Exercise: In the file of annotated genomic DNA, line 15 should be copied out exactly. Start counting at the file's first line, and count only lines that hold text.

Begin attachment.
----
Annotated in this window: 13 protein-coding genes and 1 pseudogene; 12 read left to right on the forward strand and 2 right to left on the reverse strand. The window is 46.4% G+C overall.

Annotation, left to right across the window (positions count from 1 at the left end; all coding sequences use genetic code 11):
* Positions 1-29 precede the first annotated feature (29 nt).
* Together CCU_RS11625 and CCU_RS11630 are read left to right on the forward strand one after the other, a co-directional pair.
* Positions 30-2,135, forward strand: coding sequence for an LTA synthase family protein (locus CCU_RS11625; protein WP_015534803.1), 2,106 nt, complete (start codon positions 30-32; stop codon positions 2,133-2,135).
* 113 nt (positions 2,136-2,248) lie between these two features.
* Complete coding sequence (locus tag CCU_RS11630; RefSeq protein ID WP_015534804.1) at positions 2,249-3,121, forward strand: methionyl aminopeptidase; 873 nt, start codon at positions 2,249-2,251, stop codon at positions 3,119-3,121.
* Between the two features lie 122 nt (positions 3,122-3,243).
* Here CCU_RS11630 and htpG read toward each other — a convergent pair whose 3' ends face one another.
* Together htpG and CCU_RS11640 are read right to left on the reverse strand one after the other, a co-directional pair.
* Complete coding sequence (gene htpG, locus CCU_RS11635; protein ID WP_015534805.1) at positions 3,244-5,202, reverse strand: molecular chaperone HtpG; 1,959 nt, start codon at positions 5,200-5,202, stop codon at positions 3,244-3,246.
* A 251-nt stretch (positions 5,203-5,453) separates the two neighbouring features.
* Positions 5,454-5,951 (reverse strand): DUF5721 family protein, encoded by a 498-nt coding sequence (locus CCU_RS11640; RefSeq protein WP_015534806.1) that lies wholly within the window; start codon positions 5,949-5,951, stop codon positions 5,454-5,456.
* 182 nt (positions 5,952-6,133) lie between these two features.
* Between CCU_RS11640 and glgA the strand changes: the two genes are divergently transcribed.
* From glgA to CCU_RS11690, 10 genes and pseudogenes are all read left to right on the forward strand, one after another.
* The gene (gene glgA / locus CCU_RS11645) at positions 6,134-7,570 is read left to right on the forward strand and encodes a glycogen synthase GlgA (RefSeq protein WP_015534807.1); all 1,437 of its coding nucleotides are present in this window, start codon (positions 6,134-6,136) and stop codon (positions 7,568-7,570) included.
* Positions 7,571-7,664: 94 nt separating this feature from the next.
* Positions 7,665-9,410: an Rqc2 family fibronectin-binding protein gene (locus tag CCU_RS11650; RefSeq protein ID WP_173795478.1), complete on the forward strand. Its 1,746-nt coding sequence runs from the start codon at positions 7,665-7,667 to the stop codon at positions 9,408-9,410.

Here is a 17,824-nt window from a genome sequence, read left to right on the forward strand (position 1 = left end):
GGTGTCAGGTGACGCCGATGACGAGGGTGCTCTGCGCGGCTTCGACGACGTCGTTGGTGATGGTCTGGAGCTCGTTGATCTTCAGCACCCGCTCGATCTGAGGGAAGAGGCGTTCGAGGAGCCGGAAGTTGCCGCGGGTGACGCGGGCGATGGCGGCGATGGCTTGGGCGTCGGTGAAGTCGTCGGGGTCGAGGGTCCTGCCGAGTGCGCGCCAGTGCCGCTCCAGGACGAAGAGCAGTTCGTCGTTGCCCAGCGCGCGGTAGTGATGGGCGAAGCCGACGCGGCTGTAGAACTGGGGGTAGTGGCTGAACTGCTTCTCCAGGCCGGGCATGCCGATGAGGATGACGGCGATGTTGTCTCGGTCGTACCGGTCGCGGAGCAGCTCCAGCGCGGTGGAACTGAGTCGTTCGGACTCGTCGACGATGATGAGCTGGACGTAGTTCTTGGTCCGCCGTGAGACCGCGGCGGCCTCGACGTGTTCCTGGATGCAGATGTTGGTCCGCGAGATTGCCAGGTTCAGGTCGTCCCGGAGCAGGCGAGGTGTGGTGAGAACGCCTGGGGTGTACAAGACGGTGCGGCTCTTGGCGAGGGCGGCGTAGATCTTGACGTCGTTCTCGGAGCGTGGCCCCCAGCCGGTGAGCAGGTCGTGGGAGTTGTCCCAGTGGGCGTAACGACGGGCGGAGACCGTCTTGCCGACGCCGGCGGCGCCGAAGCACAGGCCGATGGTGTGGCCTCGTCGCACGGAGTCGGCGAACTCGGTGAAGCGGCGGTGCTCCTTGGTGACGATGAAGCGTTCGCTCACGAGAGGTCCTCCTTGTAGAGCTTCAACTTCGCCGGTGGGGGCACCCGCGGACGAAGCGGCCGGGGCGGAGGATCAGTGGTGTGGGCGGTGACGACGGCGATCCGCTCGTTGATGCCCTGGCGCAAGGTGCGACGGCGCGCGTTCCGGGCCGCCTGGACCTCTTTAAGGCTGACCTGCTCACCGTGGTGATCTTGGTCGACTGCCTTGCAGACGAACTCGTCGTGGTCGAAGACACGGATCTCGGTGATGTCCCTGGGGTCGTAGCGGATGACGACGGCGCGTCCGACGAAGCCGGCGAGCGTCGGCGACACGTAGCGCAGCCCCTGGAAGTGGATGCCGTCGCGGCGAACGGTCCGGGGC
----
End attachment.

* Between CCU_RS11640 and glgA the strand changes: the two genes are divergently transcribed.